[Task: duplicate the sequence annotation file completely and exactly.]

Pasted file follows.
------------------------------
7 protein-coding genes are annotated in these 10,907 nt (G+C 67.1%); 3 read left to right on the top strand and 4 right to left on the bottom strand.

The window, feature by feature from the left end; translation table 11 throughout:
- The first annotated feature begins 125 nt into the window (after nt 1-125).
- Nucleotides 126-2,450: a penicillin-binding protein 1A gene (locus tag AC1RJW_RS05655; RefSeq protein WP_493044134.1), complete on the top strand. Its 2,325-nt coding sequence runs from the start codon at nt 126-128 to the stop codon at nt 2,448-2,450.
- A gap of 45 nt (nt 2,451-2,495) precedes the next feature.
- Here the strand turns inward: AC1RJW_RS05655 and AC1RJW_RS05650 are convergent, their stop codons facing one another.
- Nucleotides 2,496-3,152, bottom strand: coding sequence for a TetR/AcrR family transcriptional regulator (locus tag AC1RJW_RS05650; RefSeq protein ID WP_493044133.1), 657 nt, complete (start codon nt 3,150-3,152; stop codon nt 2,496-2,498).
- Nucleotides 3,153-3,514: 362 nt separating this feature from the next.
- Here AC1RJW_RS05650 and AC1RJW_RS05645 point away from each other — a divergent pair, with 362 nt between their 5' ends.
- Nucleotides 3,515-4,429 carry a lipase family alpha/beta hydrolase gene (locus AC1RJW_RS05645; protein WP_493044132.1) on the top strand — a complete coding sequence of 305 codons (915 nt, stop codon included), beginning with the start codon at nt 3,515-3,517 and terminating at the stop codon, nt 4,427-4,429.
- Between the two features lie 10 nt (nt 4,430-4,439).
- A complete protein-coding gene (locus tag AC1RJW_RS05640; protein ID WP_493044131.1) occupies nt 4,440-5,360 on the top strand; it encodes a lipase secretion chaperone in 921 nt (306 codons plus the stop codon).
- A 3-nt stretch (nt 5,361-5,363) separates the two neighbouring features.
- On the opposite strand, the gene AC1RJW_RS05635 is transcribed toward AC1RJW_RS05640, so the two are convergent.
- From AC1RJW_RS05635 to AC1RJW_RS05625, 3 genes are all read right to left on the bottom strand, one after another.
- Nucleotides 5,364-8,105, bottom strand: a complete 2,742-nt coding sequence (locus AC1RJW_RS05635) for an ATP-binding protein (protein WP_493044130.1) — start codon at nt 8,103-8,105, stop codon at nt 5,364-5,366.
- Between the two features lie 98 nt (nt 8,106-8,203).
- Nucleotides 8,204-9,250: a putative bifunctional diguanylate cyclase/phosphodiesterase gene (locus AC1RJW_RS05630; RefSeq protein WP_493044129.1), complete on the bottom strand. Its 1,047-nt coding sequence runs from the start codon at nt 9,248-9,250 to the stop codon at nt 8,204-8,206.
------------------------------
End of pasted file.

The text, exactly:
7 protein-coding genes are annotated in these 10,907 nt (G+C 67.1%); 3 read left to right on the top strand and 4 right to left on the bottom strand.

The window, feature by feature from the left end; translation table 11 throughout:
- The first annotated feature begins 125 nt into the window (after nt 1-125).
- Nucleotides 126-2,450: a penicillin-binding protein 1A gene (locus tag AC1RJW_RS05655; RefSeq protein WP_493044134.1), complete on the top strand. Its 2,325-nt coding sequence runs from the start codon at nt 126-128 to the stop codon at nt 2,448-2,450.
- A gap of 45 nt (nt 2,451-2,495) precedes the next feature.
- Here the strand turns inward: AC1RJW_RS05655 and AC1RJW_RS05650 are convergent, their stop codons facing one another.
- Nucleotides 2,496-3,152, bottom strand: coding sequence for a TetR/AcrR family transcriptional regulator (locus tag AC1RJW_RS05650; RefSeq protein ID WP_493044133.1), 657 nt, complete (start codon nt 3,150-3,152; stop codon nt 2,496-2,498).
- Nucleotides 3,153-3,514: 362 nt separating this feature from the next.
- Here AC1RJW_RS05650 and AC1RJW_RS05645 point away from each other — a divergent pair, with 362 nt between their 5' ends.
- Nucleotides 3,515-4,429 carry a lipase family alpha/beta hydrolase gene (locus AC1RJW_RS05645; protein WP_493044132.1) on the top strand — a complete coding sequence of 305 codons (915 nt, stop codon included), beginning with the start codon at nt 3,515-3,517 and terminating at the stop codon, nt 4,427-4,429.
- Between the two features lie 10 nt (nt 4,430-4,439).
- A complete protein-coding gene (locus tag AC1RJW_RS05640; protein ID WP_493044131.1) occupies nt 4,440-5,360 on the top strand; it encodes a lipase secretion chaperone in 921 nt (306 codons plus the stop codon).
- A 3-nt stretch (nt 5,361-5,363) separates the two neighbouring features.
- On the opposite strand, the gene AC1RJW_RS05635 is transcribed toward AC1RJW_RS05640, so the two are convergent.
- From AC1RJW_RS05635 to AC1RJW_RS05625, 3 genes are all read right to left on the bottom strand, one after another.
- Nucleotides 5,364-8,105, bottom strand: a complete 2,742-nt coding sequence (locus AC1RJW_RS05635) for an ATP-binding protein (protein WP_493044130.1) — start codon at nt 8,103-8,105, stop codon at nt 5,364-5,366.
- Between the two features lie 98 nt (nt 8,106-8,203).
- Nucleotides 8,204-9,250: a putative bifunctional diguanylate cyclase/phosphodiesterase gene (locus AC1RJW_RS05630; RefSeq protein WP_493044129.1), complete on the bottom strand. Its 1,047-nt coding sequence runs from the start codon at nt 9,248-9,250 to the stop codon at nt 8,204-8,206.